Saturday, June 27, 2009

A View from the Life Raft

MV Doulos Memorial Clock printed words below: ...

"Hope," he said, "is what keeps me going."

"Going where," she asked, teasingly. "And how soon do you expect to arrive?"

"It's not where or when, but how," he responded.


"How? I don't understand."

"You don't have to understand when you have hope; you just know."

In first century Greek, the word hope refers to confident expectation, the certitude that transcends appearances and rationality. We don't usually get this close in modern speech. Wishful thinking, optimism, sure, but confident expectation? We want things to make sense, we prefer likelihoods and probabilities. Throwing ourselves onto a life raft without proof it can hold is a little too ify.

That is, until a person's got nothing else. Suddenly their perspective changes and the raft looks pretty darned good. When the diagnostics are done and the prognosis is poor, all we want is a chance and we hope because that's how we get one. We're afraid to anticipate because the storm surge is wearing away the sand at our feet faster than a speeding bullet and the last thing we want is to be let down -- not at a time like this. Terrified every word will be "no," we're desperate for the tiniest "yes."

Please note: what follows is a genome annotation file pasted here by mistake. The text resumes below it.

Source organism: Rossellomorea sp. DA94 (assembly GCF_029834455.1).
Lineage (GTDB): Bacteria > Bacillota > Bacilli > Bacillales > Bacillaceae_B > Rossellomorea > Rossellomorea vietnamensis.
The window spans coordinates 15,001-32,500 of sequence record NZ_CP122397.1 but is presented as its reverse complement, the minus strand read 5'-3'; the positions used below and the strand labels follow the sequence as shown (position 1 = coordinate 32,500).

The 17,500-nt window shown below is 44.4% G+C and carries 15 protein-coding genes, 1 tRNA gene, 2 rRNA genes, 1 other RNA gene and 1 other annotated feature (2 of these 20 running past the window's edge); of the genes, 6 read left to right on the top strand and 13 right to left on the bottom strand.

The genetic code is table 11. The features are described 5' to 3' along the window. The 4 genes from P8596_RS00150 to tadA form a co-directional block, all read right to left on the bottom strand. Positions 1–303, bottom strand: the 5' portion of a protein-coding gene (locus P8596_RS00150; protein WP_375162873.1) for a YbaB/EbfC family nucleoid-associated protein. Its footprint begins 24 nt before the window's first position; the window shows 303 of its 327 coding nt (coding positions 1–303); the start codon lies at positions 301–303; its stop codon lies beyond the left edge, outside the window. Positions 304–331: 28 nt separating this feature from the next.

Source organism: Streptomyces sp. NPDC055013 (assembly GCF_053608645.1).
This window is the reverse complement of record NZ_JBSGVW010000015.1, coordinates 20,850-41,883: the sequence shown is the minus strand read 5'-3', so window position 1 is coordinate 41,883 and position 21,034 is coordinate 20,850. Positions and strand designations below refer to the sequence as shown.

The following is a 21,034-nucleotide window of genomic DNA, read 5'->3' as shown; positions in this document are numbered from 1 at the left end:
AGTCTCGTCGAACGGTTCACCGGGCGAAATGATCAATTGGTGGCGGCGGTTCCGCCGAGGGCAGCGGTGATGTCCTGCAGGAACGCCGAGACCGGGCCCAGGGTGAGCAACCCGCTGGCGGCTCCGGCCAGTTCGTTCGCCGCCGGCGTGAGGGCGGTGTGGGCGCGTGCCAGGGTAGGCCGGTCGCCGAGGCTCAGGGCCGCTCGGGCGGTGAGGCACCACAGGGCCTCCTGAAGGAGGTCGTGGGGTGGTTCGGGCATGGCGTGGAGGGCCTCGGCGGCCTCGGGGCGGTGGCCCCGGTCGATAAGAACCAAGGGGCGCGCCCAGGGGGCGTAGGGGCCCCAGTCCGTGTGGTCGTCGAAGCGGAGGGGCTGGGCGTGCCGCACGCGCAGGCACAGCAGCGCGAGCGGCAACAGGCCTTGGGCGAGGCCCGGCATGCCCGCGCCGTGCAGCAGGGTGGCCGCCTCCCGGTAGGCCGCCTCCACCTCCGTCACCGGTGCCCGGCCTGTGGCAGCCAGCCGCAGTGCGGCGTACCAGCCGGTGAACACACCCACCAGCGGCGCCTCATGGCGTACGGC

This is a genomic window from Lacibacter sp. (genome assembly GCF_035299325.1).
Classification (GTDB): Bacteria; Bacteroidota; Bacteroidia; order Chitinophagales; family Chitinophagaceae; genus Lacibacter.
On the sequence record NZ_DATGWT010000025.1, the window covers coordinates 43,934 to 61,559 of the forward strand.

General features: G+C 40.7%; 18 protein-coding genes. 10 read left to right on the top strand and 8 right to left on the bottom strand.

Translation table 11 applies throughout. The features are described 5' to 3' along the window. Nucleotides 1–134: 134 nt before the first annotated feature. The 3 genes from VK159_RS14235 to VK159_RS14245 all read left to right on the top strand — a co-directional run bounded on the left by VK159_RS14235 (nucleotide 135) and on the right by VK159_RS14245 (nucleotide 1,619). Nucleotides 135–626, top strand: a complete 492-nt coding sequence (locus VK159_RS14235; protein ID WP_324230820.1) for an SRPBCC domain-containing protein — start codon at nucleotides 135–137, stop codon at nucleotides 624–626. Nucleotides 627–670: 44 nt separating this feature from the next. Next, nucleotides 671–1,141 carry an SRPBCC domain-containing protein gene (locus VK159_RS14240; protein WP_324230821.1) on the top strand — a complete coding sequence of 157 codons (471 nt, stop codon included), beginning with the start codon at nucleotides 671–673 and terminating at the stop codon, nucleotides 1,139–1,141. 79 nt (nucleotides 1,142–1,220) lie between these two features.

And then something happens. Out of a deep, dark, hidden and unknown place -- a place we've never visited, never dared trust it might exist -- comes the awareness that we can hope. With neither rhyme nor reason nor explanation, we still hope. We hope for hope's sake. We believe because we can. We take hold at the center of our being, pull ourselves up by the bootstraps of courage, and hope with all our might.

"But you have nothing to hope for, it makes no sense." And that's why, because we have nothing to hope for. Hope is reason enough, and there are times when hope is an end in itself. That's what keeps us going. If it's all we have, then it's really all we need.

(Creative Commons image via Wikipedia)


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